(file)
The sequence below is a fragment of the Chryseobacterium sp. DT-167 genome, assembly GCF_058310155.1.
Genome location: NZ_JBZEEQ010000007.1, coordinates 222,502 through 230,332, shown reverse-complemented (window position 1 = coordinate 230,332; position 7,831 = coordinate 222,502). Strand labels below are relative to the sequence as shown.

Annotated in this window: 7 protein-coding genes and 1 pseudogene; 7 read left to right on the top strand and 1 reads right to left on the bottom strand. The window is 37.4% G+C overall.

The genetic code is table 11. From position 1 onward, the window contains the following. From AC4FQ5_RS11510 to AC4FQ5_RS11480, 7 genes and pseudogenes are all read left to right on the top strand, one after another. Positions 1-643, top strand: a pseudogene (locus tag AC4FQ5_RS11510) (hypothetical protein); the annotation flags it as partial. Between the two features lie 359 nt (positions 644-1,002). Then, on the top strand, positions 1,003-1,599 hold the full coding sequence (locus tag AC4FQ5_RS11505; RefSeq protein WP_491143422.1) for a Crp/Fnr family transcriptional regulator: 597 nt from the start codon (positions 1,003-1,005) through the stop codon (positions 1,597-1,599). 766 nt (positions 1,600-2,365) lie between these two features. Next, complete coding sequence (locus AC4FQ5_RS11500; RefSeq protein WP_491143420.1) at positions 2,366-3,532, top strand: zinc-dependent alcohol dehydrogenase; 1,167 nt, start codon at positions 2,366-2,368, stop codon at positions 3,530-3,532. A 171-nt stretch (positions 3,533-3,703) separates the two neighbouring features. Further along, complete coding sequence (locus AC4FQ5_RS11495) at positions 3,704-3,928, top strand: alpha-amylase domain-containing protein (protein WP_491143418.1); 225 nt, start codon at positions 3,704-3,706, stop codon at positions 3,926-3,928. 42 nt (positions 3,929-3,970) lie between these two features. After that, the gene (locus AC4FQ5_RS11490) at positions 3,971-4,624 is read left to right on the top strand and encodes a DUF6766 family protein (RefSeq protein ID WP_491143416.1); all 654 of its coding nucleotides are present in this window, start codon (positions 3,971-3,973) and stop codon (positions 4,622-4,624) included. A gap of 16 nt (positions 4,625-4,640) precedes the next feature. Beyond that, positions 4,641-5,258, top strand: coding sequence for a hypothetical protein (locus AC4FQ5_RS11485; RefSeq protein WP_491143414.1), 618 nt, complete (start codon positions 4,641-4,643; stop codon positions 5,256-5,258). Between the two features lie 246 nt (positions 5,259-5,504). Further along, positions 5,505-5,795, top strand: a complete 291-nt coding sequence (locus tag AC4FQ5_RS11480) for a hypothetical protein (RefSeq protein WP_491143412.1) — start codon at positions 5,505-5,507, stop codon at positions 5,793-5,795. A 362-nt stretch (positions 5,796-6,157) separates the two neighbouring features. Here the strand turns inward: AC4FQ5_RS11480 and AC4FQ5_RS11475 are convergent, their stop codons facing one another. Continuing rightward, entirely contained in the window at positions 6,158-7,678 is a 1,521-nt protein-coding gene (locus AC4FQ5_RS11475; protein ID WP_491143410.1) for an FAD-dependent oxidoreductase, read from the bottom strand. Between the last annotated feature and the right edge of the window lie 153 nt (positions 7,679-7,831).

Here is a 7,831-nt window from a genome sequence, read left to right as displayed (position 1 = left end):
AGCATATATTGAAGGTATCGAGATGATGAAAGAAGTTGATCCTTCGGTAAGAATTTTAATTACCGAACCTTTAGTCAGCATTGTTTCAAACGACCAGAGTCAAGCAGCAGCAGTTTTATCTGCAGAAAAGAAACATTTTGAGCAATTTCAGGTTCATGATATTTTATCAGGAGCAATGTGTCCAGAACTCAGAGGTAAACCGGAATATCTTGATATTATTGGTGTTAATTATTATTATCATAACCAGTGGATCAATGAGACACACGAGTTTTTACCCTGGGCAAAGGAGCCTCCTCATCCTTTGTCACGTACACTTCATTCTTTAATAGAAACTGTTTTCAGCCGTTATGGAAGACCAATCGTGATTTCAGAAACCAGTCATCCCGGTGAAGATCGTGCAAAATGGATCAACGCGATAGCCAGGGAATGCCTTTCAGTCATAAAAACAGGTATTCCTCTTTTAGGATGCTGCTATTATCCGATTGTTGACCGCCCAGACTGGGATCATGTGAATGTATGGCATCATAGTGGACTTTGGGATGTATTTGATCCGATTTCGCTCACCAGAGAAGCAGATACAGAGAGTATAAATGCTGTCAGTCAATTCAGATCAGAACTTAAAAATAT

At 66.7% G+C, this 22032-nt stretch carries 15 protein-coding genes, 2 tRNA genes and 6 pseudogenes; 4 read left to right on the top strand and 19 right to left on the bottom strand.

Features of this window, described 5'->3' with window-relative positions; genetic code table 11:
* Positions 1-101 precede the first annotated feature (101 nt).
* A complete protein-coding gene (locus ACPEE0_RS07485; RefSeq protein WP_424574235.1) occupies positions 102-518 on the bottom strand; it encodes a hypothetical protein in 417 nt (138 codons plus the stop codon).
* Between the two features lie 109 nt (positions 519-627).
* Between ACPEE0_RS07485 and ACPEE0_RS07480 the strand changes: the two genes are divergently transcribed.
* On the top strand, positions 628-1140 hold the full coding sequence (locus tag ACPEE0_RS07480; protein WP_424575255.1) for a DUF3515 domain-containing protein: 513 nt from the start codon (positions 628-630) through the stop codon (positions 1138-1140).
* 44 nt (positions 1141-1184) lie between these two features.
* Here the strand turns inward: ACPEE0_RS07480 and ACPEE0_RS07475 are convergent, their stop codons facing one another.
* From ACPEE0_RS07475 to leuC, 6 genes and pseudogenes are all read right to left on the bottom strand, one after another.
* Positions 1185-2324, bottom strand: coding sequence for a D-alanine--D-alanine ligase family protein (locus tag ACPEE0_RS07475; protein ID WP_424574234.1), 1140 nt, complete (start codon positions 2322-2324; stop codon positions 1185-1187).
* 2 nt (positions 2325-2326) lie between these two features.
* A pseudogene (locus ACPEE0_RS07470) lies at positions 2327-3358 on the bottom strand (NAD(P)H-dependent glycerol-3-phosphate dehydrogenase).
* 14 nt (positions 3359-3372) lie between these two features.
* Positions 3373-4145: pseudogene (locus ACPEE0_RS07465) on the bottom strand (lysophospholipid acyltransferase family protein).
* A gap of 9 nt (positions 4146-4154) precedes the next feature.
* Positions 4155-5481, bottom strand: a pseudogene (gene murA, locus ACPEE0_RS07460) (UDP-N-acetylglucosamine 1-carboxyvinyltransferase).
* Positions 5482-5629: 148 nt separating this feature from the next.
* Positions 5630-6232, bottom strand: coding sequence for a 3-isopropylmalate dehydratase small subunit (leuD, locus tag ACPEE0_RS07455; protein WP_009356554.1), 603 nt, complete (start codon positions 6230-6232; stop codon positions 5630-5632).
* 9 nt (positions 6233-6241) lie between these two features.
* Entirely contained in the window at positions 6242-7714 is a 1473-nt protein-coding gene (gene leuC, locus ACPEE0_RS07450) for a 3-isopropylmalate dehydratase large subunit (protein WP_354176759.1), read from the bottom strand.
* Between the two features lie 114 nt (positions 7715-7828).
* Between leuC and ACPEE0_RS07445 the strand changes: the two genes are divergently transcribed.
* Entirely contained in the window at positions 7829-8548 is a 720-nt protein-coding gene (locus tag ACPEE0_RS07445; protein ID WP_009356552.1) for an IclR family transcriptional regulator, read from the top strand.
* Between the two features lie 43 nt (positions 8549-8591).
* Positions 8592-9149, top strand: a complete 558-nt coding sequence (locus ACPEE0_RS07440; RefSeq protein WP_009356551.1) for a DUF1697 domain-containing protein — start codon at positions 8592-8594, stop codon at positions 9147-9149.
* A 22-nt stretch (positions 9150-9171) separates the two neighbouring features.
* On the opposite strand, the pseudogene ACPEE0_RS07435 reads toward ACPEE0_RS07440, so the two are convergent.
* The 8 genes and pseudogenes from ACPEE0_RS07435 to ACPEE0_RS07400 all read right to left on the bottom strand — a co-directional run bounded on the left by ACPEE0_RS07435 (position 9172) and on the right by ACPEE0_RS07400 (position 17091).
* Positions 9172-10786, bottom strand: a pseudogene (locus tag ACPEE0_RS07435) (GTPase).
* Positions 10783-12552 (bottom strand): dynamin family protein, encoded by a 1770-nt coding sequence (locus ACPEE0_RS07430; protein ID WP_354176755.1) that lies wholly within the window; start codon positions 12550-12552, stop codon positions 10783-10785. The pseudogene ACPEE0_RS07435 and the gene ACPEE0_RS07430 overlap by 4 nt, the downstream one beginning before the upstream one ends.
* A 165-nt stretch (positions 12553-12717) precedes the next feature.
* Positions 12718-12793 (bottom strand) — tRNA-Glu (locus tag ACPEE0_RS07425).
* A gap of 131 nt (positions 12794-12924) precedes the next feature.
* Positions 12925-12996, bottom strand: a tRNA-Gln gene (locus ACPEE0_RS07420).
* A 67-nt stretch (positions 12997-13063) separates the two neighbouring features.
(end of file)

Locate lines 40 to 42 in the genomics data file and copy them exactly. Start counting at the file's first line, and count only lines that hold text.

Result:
* A gap of 131 nt (positions 12794-12924) precedes the next feature.
* Positions 12925-12996, bottom strand: a tRNA-Gln gene (locus ACPEE0_RS07420).
* A 67-nt stretch (positions 12997-13063) separates the two neighbouring features.